Legal scholar Angela J. Davis (not to be confused with the civil rights activist) has brought together eleven essays addressing the “plight of black men and boys,” that is, the underlying conditions, assumptions, bias, law, and practice contributing to the extensive and oft times excessive policing of African-American males.
In the very first essay, when Bryan Stevenson asserts “America has never systematically and publicly address the effects of racial violence, the criminalization of African Americans, and the critical role these phenomena have played in shaping the American criminal justice system,” readers are grounded in an anthology designed explicitly to challenge the criminal justice system. For those already involved in the ongoing process of criminal justice reform and social justice, very little in these essays will be new. Yet the purpose of the anthology isn’t so much to break new ground but to contribute to a foundation upon which others can build. Policing the Black Man is made up of patient, studious critiques making it an exceptional resource for educators at both the secondary and collegiate levels.
A strength of the essays selected by Davis are their plain, non-academic prose presented in a matter-of-fact tone, which loses none of its scholarly vigor or scientific, data generated rigor. Perhaps the most utile aspect of the essays collected here is a great many offer practical solutions to redress bias and bigotry inherent in our legal systems. In plain language, buttressed with hard numbers, the contributors in each essay demonstrate the effects of implicit bias, racial profiling, and racial disparity among other topics.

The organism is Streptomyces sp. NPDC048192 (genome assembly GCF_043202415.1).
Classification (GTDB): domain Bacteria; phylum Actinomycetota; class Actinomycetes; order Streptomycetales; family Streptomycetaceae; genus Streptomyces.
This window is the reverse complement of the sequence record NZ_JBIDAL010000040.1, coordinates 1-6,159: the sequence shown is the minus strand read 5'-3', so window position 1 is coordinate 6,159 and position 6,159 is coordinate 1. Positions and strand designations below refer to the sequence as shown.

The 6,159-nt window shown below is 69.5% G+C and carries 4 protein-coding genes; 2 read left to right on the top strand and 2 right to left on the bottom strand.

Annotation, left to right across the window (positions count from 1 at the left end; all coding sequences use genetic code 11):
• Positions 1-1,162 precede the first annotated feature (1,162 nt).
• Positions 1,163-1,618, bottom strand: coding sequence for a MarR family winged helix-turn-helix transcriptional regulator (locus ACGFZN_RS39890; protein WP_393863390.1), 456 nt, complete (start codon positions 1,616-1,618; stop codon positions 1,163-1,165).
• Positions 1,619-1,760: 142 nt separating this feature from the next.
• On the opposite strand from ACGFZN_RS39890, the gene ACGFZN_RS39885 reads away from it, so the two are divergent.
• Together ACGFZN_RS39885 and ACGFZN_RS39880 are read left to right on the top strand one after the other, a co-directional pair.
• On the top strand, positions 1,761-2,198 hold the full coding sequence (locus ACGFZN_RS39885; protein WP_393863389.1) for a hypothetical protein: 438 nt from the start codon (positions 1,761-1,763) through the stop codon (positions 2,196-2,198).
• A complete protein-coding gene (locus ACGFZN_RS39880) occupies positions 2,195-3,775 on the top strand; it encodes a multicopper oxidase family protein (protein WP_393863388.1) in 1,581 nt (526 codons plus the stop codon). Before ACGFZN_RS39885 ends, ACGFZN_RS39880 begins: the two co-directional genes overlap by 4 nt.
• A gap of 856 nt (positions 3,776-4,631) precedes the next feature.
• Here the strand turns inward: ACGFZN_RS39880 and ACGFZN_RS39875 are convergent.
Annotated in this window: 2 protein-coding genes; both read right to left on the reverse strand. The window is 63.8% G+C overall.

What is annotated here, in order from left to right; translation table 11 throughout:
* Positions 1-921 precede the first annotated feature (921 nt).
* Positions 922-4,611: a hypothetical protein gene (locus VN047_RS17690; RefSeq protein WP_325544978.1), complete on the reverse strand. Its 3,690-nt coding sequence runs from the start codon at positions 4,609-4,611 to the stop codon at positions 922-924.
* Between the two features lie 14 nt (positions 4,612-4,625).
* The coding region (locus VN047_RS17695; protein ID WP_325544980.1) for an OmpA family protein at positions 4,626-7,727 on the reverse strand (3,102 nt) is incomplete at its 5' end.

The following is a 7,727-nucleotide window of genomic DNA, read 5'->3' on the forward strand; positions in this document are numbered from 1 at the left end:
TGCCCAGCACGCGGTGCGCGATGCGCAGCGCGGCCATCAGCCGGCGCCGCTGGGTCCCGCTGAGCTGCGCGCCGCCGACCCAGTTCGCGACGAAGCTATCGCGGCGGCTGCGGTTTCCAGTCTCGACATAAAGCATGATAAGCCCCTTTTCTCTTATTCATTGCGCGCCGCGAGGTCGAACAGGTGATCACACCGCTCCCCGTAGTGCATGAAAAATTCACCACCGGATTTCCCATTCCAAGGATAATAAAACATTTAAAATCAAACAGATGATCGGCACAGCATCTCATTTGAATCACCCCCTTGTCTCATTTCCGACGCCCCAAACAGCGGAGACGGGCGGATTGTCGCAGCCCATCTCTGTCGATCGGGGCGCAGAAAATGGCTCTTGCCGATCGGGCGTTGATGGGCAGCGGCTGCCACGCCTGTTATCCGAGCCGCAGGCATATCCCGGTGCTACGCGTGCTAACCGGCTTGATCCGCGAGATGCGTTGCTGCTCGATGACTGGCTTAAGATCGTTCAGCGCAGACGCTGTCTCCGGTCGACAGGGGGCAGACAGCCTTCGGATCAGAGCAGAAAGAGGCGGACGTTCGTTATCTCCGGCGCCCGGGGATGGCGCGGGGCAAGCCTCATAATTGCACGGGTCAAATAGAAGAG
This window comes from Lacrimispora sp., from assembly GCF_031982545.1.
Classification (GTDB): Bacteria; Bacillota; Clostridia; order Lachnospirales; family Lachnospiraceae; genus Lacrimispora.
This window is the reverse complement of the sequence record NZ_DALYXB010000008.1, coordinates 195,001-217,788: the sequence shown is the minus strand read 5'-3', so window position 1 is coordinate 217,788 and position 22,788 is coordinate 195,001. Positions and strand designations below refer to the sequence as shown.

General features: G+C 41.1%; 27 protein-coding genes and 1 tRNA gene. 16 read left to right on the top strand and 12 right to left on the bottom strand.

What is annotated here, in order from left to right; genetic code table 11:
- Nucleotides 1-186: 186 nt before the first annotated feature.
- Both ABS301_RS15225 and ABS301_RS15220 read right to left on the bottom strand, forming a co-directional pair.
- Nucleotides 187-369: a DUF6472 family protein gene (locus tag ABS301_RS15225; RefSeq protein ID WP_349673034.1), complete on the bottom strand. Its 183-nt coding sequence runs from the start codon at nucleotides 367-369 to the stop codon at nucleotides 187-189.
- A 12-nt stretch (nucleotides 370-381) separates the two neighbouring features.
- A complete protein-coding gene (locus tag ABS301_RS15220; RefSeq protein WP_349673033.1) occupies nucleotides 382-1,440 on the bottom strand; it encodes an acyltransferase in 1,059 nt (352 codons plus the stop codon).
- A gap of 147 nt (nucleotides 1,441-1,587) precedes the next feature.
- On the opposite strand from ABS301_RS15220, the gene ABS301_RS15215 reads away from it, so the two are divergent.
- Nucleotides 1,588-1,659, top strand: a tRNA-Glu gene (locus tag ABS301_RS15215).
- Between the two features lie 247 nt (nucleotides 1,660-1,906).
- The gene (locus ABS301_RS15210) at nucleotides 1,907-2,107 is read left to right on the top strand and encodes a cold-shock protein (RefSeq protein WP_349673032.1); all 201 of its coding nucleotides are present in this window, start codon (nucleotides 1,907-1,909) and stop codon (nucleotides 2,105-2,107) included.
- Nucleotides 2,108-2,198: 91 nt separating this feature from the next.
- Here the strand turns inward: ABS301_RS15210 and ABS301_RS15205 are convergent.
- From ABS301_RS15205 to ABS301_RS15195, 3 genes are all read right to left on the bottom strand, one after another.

Not a single essay collected here is a subjective opinion piece; each focuses upon a different aspect of the criminal justice system shining a light on how it has evolved into racist tactics. Kristin Henning breaks down how white culture is condition to see black boys from an astonishingly early age as predatory. Renee McDonald Hutchins’s essay ‘Racial Profiling: The Law, the Policy, and the Practice’ documents just how profiling arises and reinforces racial stereotypes while also pinpointing where such bias is codified in law. Towards the end of the collection, essays on how grand juries fail to overcome racial bias and how prosecutors are positioned/position themselves to make racially motivated decisions are thoroughly unsettling. For anyone who wants to understand the need for the Black Lives Matter movement and/or disabuse themselves of the misleading claims of toxic social media, this anthology is vital.